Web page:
“We had an absolute problem of not knowing who could talk when,” Connally said. “Two minutes in, the most reluctant person about having this be a virtual book club was like, ‘this is the worst book club we’ve ever had,’ ” she said. After 15 minutes, they gave up on the Hangout and switched to an old fashioned group phone call.
There are many choices for video conferences. There is Skype, Skype for Business, Microsoft Teams (yes, those are all just Microsoft), Amazon Chime, BlueJeans, Cisco’s WebEx, GoToMeetings, BigBlueButton and Google Hangouts Meet. Some people are using the same tools they do in their personal communications, like FaceTime and Facebook Messenger. Others have gotten creative streaming talks with Twitch, while others have had to use video features built into less known software their companies or schools already pay for.
Some video conference software such as WebEx and BlueJeans seem designed for the conference room first. Corporate-style applications can have the steepest learning curve, starting with how to create accounts or dial in to join a room, to knowing when to mute so people cannot hear you whispering to your dog instead of watching a PowerPoint presentation. Other software such as Skype and Zoom feel more consumer friendly, designed to be used with the least amount of setup.
Zoom, a San Francisco-based company, has become the third most popular app in the Apple App Store, and its stock reached an all-time high this month that was double its price when it debuted on the stock market last year. Its app includes touches like changing your background and details like a hand-raising icon so you do not talk over each other. There is even a feature called “Touch Up My Appearance” to hide any minor skin flaws and add a subtle glow.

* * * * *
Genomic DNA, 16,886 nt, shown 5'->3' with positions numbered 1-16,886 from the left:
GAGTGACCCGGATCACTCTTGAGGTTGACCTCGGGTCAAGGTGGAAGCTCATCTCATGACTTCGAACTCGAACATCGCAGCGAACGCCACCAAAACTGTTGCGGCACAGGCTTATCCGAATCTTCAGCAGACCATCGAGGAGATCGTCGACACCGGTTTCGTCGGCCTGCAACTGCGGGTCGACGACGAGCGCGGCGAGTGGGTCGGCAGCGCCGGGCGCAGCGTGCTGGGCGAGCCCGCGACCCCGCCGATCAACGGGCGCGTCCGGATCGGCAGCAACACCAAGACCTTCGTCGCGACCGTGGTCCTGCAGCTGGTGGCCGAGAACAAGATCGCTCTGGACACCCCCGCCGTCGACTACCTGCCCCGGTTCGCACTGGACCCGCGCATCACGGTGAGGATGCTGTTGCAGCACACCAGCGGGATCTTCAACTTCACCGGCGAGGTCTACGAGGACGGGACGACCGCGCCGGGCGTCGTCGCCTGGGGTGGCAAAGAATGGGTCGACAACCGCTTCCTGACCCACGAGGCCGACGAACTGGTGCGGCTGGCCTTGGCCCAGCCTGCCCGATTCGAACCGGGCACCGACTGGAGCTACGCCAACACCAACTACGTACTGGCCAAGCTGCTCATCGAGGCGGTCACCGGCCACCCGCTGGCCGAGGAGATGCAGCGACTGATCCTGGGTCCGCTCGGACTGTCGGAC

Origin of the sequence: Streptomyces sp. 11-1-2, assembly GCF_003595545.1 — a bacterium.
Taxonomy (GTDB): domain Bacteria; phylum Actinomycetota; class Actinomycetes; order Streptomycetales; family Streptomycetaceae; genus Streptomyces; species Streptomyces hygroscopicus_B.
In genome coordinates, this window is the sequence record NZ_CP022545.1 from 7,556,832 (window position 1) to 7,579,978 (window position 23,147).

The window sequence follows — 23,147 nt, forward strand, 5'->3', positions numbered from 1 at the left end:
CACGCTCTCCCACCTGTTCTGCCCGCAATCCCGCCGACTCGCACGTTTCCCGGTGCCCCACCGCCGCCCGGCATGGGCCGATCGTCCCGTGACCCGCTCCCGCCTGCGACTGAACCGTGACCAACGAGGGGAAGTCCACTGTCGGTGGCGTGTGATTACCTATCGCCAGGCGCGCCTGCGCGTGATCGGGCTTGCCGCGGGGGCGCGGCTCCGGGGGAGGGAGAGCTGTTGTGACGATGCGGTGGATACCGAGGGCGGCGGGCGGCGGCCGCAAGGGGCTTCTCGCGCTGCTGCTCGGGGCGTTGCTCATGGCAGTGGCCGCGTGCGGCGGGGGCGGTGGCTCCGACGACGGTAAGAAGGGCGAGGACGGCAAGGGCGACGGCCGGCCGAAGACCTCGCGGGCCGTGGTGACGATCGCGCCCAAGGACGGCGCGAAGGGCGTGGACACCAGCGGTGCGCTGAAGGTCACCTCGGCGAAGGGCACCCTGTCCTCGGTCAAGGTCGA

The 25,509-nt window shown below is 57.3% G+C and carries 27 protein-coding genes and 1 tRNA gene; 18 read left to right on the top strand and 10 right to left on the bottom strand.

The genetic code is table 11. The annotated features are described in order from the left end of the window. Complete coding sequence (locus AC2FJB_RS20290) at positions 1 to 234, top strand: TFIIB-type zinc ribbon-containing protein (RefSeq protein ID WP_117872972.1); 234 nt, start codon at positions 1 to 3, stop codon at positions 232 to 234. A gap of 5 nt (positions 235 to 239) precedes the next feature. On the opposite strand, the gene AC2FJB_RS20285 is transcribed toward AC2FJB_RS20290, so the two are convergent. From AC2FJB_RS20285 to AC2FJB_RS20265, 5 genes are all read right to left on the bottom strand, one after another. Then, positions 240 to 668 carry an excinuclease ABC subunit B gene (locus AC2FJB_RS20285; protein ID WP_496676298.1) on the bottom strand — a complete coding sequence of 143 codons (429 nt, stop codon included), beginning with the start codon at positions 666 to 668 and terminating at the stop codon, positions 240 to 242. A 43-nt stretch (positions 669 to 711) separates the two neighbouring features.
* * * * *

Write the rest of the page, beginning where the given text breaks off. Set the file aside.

“It’s a little obvious that you’re using it, but I don’t mind," said Maia Bittner. A remote worker in New York City working for finance company Chime, Bittner has been perfecting her work from home video setup since she started at the beginning of February. She has two main chat set ups, one at a desk and another in front of an arm chair for more casual coffee-meeting video calls.
In reaction to the coronavirus outbreak, a number of companies see an opportunity to help and drum up new business at the same time. Google CEO Sundar Pichai announced the company was would give the advanced version of its Hangouts Meet video-conferencing feature to G Suite and G Suite for education clients. Microsoft is offering a free six-month trial of a higher end version of Microsoft Teams. The company also said it saw a 500 percent jump in Teams usage in China since the end of January. Cisco is also removing time limits from its free video option and says free sign ups for WebEx in countries heavily impacted by coronavirus were up seven times what they were before the outbreak. Zoom lifted the time limit on its free meetings for users.